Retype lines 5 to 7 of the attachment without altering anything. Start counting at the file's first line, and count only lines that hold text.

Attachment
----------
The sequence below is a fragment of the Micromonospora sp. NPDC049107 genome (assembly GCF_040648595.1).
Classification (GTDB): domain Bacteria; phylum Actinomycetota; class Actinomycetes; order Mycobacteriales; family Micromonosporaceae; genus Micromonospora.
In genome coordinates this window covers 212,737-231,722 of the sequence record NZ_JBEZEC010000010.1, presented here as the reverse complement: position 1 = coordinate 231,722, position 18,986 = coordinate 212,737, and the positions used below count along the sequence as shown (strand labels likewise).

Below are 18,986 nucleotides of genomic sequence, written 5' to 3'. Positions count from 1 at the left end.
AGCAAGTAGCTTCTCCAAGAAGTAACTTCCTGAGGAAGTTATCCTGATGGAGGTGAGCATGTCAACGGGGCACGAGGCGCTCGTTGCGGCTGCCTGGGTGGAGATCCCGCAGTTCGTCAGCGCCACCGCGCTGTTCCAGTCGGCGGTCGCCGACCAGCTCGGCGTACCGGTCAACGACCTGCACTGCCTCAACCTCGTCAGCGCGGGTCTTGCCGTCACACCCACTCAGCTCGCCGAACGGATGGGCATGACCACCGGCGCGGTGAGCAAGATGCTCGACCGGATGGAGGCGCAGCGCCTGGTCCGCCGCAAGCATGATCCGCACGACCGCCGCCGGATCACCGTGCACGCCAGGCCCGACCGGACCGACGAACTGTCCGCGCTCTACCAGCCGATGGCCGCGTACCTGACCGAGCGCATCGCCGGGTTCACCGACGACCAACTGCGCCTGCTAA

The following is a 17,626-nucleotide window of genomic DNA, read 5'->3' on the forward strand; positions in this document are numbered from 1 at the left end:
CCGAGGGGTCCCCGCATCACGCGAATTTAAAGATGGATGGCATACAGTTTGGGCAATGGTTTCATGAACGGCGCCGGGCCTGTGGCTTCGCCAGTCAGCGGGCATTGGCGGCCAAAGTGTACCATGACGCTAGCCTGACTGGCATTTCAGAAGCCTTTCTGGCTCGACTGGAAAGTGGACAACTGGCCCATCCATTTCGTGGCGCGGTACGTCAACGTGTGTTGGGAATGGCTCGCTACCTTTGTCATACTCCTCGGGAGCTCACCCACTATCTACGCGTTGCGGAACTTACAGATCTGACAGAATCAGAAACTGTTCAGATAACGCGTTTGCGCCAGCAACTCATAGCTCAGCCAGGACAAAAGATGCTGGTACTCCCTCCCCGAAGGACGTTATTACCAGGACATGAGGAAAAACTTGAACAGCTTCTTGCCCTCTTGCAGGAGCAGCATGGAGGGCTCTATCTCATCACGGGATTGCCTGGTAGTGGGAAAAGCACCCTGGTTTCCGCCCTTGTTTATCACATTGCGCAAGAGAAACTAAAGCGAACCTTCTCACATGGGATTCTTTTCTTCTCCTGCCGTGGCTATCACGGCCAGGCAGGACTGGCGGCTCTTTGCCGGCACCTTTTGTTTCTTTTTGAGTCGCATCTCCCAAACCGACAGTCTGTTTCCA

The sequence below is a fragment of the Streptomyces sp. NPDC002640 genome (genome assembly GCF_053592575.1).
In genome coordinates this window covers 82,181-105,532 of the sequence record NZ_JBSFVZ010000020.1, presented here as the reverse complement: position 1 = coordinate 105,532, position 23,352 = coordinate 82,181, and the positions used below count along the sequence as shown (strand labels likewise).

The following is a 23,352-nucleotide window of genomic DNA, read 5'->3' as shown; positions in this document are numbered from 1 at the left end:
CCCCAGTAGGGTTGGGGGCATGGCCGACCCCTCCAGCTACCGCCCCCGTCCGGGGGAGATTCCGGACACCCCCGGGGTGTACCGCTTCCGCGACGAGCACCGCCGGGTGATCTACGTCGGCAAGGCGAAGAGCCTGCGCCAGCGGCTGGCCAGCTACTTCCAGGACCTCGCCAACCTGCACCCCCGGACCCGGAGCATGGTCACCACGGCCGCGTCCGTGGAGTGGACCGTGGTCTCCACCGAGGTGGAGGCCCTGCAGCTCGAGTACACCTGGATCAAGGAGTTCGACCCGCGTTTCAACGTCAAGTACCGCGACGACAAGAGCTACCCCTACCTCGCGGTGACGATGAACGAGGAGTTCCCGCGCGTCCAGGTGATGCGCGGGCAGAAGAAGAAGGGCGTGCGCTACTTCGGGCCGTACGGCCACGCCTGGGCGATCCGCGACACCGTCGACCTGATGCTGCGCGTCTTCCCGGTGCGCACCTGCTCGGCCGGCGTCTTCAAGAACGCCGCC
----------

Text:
AGCAAGTAGCTTCTCCAAGAAGTAACTTCCTGAGGAAGTTATCCTGATGGAGGTGAGCATGTCAACGGGGCACGAGGCGCTCGTTGCGGCTGCCTGGGTGGAGATCCCGCAGTTCGTCAGCGCCACCGCGCTGTTCCAGTCGGCGGTCGCCGACCAGCTCGGCGTACCGGTCAACGACCTGCACTGCCTCAACCTCGTCAGCGCGGGTCTTGCCGTCACACCCACTCAGCTCGCCGAACGGATGGGCATGACCACCGGCGCGGTGAGCAAGATGCTCGACCGGATGGAGGCGCAGCGCCTGGTCCGCCGCAAGCATGATCCGCACGACCGCCGCCGGATCACCGTGCACGCCAGGCCCGACCGGACCGACGAACTGTCCGCGCTCTACCAGCCGATGGCCGCGTACCTGACCGAGCGCATCGCCGGGTTCACCGACGACCAACTGCGCCTGCTAA

The following is a 17,626-nucleotide window of genomic DNA, read 5'->3' on the forward strand; positions in this document are numbered from 1 at the left end:
CCGAGGGGTCCCCGCATCACGCGAATTTAAAGATGGATGGCATACAGTTTGGGCAATGGTTTCATGAACGGCGCCGGGCCTGTGGCTTCGCCAGTCAGCGGGCATTGGCGGCCAAAGTGTACCATGACGCTAGCCTGACTGGCATTTCAGAAGCCTTTCTGGCTCGACTGGAAAGTGGACAACTGGCCCATCCATTTCGTGGCGCGGTACGTCAACGTGTGTTGGGAATGGCTCGCTACCTTTGTCATACTCCTCGGGAGCTCACCCACTATCTACGCGTTGCGGAACTTACAGATCTGACAGAATCAGAAACTGTTCAGATAACGCGTTTGCGCCAGCAACTCATAGCTCAGCCAGGACAAAAGATGCTGGTACTCCCTCCCCGAAGGACGTTATTACCAGGACATGAGGAAAAACTTGAACAGCTTCTTGCCCTCTTGCAGGAGCAGCATGGAGGGCTCTATCTCATCACGGGATTGCCTGGTAGTGGGAAAAGCACCCTGGTTTCCGCCCTTGTTTATCACATTGCGCAAGAGAAACTAAAGCGAACCTTCTCACATGGGATTCTTTTCTTCTCCTGCCGTGGCTATCACGGCCAGGCAGGACTGGCGGCTCTTTGCCGGCACCTTTTGTTTCTTTTTGAGTCGCATCTCCCAAACCGACAGTCTGTTTCCA